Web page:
Summer in Copenhagen: An opportunity for networking and professional development

As I conclude my double Bachelor’s degree in Business Innovation and Entrepreneurship, I have been actively seeking out learning and development opportunities before graduation at year’s end.

After nomination through the University of Newcastle, a position in the Copenhagen Business School’s International Summer University Program (ISUP) recently presented the perfect opportunity for professional and personal growth.

Established in 1917, Copenhagen Business School is the premier tertiary business institution in Denmark, with their International Summer University Courses enrolling over 600 international students every year.

While the crux of the exchange was centered on completing core degree work in Business Innovation and Entrepreneurship, I quickly found that the opportunities for networking and personal development were compelling in their own right.

This was highlighted through being placed in workshops with international students from a broad spectrum of backgrounds (such as Colombia, South Africa, Qatar and Croatia) which has provided a significant paradigm shift in my understanding of international business innovation and socioeconomic development.

While my ‘major’ focus for my double degree is in Human Resource Development, I had the opportunity to sit in on workshops from Social Entrepreneurship, Creative Industries and Strategic Management courses which encompassed a number of new-to-market theories such as Design Thinking and the Quintuple Helix; adding a layer of sociological and sustainability considerations on top of innovation management in the workforce.

The application of this theory (complementing my existing Innovation Management coursework) in conjunction with my personal networking in an international business environment was significantly empowering and challenging at the same time, particularly given the broad spectrum of perspectives from the cohort.

Of note in terms of challenges was the focus on refining my communicative skill-set, and also the ability to apply direct language while operating in these workshops to successfully convey the value proposition of my business idea(s) – something I have cultivated at length over my internships with DLA Piper, Varley Group and most recently Telstra.

Moreover, on a personal level I strongly feel that stepping outside your comfort zone (particularly in an international context) allows the opportunity to cultivate a unique understanding of emotional intelligence and resilience in operating in different cultural environments; a critical workplace skill that is frequently overlooked in traditional theory in Australian tertiary institutions.

This is a frequent question asked by my students that I mentor through the University of Newcastle, with regards to how best to apply their ‘networking ability’ in different contextual environments to build their professional ‘toolkit’ for the workforce of 2020 and beyond.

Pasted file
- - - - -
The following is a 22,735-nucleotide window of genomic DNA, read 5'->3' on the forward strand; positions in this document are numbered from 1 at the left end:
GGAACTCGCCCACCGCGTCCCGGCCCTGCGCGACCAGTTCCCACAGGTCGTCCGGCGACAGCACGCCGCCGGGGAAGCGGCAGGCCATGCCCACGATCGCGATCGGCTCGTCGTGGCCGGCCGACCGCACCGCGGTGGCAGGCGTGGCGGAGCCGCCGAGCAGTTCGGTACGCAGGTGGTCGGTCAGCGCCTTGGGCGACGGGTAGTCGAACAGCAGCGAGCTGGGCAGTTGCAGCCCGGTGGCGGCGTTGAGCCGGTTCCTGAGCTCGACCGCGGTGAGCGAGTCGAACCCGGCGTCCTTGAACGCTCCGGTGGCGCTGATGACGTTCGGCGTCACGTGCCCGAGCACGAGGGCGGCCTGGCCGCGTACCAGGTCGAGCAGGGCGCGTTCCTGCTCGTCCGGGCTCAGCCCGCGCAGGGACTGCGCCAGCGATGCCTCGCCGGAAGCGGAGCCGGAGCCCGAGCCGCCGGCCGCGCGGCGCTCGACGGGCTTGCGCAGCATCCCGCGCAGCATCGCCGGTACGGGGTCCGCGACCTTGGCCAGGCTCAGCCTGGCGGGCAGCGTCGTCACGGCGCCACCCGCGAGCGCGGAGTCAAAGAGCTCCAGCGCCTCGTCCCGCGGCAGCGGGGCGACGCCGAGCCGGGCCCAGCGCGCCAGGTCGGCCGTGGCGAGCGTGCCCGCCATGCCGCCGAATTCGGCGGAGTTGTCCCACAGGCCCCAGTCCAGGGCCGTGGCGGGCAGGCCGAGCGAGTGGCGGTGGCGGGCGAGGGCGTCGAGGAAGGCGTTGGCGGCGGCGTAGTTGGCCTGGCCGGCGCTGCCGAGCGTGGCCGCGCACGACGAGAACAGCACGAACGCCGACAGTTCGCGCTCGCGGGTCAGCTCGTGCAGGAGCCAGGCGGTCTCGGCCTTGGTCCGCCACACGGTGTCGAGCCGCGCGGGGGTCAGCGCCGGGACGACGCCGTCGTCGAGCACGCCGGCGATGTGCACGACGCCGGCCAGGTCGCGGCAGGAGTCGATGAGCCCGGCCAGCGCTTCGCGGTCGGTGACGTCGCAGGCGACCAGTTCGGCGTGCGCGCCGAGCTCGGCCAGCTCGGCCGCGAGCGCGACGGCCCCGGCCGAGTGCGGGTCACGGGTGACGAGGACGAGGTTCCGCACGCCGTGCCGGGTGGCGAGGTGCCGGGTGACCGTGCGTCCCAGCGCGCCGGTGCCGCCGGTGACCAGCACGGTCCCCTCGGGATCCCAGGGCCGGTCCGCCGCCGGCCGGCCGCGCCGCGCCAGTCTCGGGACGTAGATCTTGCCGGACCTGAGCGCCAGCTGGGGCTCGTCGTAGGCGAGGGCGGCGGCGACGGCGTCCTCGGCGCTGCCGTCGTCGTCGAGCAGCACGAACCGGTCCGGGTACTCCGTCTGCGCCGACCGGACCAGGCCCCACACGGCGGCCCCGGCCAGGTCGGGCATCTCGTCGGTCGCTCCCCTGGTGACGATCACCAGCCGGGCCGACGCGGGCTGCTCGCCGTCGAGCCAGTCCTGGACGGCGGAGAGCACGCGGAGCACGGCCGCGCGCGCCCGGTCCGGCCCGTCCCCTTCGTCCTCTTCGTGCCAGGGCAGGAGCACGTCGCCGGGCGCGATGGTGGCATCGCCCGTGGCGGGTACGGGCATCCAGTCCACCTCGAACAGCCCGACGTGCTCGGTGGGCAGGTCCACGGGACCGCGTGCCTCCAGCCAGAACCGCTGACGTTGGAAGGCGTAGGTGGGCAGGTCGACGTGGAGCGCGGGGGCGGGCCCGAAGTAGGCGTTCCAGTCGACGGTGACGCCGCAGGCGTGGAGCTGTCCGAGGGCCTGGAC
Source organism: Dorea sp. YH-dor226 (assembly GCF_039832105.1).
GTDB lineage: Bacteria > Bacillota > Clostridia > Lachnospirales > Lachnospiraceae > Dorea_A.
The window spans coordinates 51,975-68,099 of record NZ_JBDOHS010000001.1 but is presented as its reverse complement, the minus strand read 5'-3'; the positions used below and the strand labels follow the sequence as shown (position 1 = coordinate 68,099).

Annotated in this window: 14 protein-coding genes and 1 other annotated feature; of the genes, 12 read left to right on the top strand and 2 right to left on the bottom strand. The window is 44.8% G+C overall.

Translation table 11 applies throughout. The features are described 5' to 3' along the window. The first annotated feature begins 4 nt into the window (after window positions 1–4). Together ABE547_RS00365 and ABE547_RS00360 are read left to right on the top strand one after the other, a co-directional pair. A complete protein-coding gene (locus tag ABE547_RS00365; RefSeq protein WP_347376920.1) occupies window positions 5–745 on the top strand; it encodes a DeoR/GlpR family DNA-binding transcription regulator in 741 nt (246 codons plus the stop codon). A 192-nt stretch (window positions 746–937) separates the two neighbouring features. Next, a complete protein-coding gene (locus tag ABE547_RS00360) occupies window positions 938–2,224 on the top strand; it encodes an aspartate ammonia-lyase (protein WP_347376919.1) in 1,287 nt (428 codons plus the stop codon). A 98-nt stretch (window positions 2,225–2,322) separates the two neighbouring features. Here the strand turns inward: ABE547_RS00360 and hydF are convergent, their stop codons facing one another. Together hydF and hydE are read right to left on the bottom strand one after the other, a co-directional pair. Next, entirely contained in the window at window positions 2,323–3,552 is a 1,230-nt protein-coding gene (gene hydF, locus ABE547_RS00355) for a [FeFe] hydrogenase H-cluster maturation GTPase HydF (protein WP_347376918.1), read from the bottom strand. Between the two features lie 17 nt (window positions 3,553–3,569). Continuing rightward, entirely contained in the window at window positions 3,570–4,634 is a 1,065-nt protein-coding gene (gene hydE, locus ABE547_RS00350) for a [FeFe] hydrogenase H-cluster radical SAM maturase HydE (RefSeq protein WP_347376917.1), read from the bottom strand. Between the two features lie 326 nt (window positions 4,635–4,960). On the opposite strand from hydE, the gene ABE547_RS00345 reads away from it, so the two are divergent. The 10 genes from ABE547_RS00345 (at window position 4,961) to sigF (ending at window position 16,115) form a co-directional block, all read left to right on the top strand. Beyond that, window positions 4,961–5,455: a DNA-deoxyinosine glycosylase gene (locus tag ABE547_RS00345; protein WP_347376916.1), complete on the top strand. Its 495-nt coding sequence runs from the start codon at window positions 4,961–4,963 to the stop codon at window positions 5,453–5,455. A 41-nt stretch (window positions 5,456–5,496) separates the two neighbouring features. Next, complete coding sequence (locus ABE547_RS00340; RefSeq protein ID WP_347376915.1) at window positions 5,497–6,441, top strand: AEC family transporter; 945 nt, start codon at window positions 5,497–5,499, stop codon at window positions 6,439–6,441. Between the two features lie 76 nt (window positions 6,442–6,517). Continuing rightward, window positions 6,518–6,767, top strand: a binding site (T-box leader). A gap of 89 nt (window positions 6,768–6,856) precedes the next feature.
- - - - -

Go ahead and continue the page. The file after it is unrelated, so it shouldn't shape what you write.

I would respond that pragmatically an international exchange is one of the best ways to extend yourself outside your comfort zone and challenge your world-views, by and large due to the inherent dichotomy of cultural dimensions and nuanced understanding of what constitutes ‘industry best practice’ between countries in the international business environment.

Of course, of equal importance is the cultural appreciation of travelling in a foreign country to make the experience even more memorable. Plenty of opportunities to travel in Denmark were provided by the CBS Social Crew, including spending a weekend travelling through Odense (visiting the home of Hans Christian Andersen), Aarhus, Aalborg and the beautiful Skagen Peninsula. I also took the initiative to go biking (in true Danish style) through the island of Bornholm to visit the stunning Echo Valley and Hammershus Castle (scoring some awesome shots on my Pixel)! And who could forget an amazing weekend trip to Germany as well (highlighted below)!

Summarily, the power of experiential learning in a global business context has informed a significantly higher level of understanding and development for myself across the following areas:

  • Empowered networking and refined communicative skill-set
  • Refined understanding of how public/fiscal policy can influence sustainability of entrepreneurship and innovation across multiple sectors
  • Respect and appreciation for the variance in cultural dimensions when pursuing ‘industry best practice’ approaches in a business context.

Again, for future students and young professionals considering a semester overseas – being nominated to study abroad in Copenhagen was one of the best experiences in my budding professional career. I have made new friends and mentors for life, broadened my horizons and would absolutely encourage all tertiary students between the University of Newcastle, Copenhagen Business School and beyond to do so.

Originally published by Alexander Austin on 


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